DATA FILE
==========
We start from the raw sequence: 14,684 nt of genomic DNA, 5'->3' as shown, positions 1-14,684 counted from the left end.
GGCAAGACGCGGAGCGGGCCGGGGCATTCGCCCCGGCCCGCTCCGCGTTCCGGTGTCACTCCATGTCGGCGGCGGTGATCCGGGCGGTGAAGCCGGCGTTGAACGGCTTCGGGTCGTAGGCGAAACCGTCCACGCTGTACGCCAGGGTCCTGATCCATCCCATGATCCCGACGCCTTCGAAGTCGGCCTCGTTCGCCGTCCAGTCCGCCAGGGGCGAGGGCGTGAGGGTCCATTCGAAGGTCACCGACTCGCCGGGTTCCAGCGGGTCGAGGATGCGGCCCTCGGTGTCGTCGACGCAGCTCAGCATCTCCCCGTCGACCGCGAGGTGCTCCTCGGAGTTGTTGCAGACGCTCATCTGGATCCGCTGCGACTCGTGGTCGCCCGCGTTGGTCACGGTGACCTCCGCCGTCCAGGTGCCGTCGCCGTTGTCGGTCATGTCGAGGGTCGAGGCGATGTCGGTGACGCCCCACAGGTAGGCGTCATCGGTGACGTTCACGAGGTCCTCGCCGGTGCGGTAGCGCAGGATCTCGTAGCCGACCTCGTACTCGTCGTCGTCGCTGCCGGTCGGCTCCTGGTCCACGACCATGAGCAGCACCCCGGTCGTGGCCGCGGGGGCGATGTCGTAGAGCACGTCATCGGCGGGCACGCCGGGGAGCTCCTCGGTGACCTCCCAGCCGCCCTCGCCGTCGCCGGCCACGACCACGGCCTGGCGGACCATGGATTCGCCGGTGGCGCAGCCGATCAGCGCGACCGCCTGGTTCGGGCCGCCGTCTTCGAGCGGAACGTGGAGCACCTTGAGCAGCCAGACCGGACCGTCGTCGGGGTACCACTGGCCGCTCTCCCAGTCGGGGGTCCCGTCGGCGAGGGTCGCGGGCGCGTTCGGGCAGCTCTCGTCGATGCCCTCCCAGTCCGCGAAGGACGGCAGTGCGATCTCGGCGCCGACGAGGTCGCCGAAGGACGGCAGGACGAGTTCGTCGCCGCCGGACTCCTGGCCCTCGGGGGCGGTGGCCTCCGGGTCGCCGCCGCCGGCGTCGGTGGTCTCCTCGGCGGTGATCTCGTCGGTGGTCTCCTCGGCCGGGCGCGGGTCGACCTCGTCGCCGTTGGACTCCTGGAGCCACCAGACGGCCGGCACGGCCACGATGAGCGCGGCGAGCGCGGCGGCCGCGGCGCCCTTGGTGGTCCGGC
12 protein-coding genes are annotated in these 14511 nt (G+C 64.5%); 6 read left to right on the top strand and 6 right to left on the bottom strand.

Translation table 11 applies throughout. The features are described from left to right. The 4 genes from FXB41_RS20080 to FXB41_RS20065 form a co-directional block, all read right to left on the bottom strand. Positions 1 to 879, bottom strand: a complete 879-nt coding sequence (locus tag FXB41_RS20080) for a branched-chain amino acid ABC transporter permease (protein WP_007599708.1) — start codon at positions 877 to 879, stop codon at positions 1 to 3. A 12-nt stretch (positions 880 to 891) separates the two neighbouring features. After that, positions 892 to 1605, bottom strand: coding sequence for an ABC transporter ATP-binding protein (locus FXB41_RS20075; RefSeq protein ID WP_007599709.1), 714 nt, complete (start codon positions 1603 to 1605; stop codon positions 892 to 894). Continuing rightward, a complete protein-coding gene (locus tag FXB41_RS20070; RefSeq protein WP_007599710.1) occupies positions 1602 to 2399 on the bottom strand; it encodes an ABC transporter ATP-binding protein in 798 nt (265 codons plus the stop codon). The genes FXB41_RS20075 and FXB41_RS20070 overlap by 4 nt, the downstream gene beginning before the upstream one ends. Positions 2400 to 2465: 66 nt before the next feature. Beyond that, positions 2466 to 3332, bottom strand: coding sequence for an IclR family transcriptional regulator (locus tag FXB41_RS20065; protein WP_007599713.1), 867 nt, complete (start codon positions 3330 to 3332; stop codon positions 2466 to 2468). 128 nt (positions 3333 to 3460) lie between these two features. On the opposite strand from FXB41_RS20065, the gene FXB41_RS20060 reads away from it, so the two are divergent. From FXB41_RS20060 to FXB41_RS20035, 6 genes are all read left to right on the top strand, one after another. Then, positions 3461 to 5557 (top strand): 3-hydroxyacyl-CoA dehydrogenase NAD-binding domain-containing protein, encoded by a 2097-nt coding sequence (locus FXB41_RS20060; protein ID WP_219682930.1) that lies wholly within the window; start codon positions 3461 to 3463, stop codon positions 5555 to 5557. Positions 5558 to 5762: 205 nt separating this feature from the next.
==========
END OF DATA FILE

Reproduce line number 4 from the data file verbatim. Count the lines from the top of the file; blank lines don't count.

Translation table 11 applies throughout. The features are described from left to right. The 4 genes from FXB41_RS20080 to FXB41_RS20065 form a co-directional block, all read right to left on the bottom strand. Positions 1 to 879, bottom strand: a complete 879-nt coding sequence (locus tag FXB41_RS20080) for a branched-chain amino acid ABC transporter permease (protein WP_007599708.1) — start codon at positions 877 to 879, stop codon at positions 1 to 3. A 12-nt stretch (positions 880 to 891) separates the two neighbouring features. After that, positions 892 to 1605, bottom strand: coding sequence for an ABC transporter ATP-binding protein (locus FXB41_RS20075; RefSeq protein ID WP_007599709.1), 714 nt, complete (start codon positions 1603 to 1605; stop codon positions 892 to 894). Continuing rightward, a complete protein-coding gene (locus tag FXB41_RS20070; RefSeq protein WP_007599710.1) occupies positions 1602 to 2399 on the bottom strand; it encodes an ABC transporter ATP-binding protein in 798 nt (265 codons plus the stop codon). The genes FXB41_RS20075 and FXB41_RS20070 overlap by 4 nt, the downstream gene beginning before the upstream one ends. Positions 2400 to 2465: 66 nt before the next feature. Beyond that, positions 2466 to 3332, bottom strand: coding sequence for an IclR family transcriptional regulator (locus tag FXB41_RS20065; protein WP_007599713.1), 867 nt, complete (start codon positions 3330 to 3332; stop codon positions 2466 to 2468). 128 nt (positions 3333 to 3460) lie between these two features. On the opposite strand from FXB41_RS20065, the gene FXB41_RS20060 reads away from it, so the two are divergent. From FXB41_RS20060 to FXB41_RS20035, 6 genes are all read left to right on the top strand, one after another. Then, positions 3461 to 5557 (top strand): 3-hydroxyacyl-CoA dehydrogenase NAD-binding domain-containing protein, encoded by a 2097-nt coding sequence (locus FXB41_RS20060; protein ID WP_219682930.1) that lies wholly within the window; start codon positions 3461 to 3463, stop codon positions 5555 to 5557. Positions 5558 to 5762: 205 nt separating this feature from the next.